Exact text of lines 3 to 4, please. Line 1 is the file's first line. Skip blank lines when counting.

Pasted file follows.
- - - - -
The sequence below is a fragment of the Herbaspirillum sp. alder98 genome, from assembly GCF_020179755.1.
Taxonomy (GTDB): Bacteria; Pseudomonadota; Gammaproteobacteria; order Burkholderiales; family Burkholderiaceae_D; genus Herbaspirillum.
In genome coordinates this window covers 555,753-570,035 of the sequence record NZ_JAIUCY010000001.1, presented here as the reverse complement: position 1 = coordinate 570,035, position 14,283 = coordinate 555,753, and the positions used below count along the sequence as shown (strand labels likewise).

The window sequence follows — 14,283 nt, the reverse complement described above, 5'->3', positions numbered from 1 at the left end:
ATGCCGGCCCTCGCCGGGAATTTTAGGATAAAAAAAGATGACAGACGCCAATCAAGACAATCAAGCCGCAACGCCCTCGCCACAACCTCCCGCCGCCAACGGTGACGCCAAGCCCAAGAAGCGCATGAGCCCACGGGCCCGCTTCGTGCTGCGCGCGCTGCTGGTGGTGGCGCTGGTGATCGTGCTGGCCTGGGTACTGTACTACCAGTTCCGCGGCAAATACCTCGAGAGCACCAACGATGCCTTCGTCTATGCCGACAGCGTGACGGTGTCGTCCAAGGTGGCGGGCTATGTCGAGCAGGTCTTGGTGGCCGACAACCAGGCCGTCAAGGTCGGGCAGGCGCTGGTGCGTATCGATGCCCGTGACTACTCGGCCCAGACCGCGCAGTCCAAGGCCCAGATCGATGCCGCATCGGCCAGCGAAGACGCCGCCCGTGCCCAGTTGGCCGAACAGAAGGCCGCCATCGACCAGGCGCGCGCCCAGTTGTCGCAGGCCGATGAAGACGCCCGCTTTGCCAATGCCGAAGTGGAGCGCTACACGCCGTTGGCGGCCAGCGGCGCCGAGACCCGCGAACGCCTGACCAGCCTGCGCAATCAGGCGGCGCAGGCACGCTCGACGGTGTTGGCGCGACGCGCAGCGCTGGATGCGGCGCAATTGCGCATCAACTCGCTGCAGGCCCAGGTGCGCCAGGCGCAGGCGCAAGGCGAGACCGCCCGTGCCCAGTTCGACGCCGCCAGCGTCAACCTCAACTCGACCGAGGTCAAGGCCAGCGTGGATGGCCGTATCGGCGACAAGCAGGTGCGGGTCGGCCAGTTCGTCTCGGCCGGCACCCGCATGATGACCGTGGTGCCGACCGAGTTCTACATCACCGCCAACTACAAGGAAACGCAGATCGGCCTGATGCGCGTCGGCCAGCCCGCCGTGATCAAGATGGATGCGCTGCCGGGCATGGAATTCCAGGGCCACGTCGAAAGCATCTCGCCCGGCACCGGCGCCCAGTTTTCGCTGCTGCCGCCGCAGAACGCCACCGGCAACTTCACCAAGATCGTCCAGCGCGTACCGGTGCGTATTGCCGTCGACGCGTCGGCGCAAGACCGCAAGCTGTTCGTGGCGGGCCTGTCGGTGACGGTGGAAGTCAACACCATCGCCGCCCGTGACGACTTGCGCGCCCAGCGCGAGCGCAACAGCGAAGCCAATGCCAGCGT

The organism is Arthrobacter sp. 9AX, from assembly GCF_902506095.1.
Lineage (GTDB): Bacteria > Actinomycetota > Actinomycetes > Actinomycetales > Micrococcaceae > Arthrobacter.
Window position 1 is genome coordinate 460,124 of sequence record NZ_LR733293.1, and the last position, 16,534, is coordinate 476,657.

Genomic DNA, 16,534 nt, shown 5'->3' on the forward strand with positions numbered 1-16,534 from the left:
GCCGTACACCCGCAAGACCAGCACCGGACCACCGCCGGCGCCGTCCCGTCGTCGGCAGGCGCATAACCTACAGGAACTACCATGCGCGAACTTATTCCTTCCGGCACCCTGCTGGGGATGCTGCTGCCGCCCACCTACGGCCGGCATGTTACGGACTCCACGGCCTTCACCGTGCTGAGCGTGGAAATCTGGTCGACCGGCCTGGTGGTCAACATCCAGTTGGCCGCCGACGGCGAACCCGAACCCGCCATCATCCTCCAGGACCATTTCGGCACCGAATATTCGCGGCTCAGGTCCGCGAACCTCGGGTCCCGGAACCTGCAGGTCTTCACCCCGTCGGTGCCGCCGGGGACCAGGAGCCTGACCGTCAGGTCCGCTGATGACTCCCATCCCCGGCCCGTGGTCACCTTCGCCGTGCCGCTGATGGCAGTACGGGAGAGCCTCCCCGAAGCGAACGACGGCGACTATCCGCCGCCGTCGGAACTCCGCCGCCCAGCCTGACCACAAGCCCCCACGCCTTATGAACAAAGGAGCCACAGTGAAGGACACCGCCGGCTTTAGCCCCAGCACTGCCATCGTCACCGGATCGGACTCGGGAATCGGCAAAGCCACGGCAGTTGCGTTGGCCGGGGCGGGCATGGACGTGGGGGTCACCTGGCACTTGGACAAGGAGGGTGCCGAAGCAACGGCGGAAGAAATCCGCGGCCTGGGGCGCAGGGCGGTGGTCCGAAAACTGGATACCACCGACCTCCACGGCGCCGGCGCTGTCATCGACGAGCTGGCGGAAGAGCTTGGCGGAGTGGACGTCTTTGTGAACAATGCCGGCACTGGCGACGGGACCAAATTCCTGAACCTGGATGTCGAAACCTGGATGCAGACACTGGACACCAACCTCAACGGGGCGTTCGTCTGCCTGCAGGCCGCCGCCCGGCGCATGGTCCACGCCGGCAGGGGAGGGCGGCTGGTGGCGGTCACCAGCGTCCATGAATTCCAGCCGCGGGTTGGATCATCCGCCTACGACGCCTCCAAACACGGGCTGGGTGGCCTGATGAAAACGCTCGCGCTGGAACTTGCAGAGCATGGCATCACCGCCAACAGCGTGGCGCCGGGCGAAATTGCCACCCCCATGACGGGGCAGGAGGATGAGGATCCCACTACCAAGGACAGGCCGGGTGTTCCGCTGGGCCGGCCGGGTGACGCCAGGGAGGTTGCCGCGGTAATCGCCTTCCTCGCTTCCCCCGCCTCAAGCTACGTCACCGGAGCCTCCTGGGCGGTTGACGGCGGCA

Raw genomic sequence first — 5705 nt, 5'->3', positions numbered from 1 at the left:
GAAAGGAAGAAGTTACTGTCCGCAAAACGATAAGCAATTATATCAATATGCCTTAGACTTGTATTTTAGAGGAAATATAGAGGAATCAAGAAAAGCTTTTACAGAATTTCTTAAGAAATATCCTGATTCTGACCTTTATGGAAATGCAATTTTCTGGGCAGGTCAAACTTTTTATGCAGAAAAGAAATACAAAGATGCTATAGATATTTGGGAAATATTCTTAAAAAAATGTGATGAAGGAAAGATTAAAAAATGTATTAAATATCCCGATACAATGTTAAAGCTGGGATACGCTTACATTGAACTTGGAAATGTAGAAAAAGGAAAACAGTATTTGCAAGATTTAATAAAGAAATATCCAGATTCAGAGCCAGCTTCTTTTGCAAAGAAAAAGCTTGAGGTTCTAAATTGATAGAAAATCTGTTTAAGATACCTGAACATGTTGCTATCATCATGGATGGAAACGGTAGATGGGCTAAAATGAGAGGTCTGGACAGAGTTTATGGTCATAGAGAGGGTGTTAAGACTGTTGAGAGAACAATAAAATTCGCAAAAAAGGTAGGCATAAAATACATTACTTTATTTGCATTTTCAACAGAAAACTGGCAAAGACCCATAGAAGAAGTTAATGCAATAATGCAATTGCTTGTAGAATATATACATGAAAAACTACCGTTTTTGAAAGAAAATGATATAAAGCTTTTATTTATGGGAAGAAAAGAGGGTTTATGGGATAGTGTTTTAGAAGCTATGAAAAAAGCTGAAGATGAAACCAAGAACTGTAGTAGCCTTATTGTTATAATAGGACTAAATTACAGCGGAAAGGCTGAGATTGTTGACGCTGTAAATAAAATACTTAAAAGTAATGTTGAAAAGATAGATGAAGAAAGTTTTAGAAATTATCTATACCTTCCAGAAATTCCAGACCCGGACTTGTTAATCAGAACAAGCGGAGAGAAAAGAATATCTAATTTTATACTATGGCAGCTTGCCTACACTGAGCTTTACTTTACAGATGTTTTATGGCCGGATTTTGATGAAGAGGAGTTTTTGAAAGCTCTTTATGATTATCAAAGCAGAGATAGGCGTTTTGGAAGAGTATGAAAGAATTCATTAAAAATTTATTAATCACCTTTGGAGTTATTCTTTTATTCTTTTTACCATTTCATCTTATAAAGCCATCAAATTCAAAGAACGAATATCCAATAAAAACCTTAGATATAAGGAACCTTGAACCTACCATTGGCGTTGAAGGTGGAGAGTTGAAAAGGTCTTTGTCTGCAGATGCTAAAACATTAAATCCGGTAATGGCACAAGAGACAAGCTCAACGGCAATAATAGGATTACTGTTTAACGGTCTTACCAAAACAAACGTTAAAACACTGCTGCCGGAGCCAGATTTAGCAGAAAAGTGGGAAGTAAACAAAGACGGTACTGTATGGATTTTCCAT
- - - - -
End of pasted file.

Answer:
In genome coordinates this window covers 555,753-570,035 of the sequence record NZ_JAIUCY010000001.1, presented here as the reverse complement: position 1 = coordinate 570,035, position 14,283 = coordinate 555,753, and the positions used below count along the sequence as shown (strand labels likewise).

The window sequence follows — 14,283 nt, the reverse complement described above, 5'->3', positions numbered from 1 at the left end: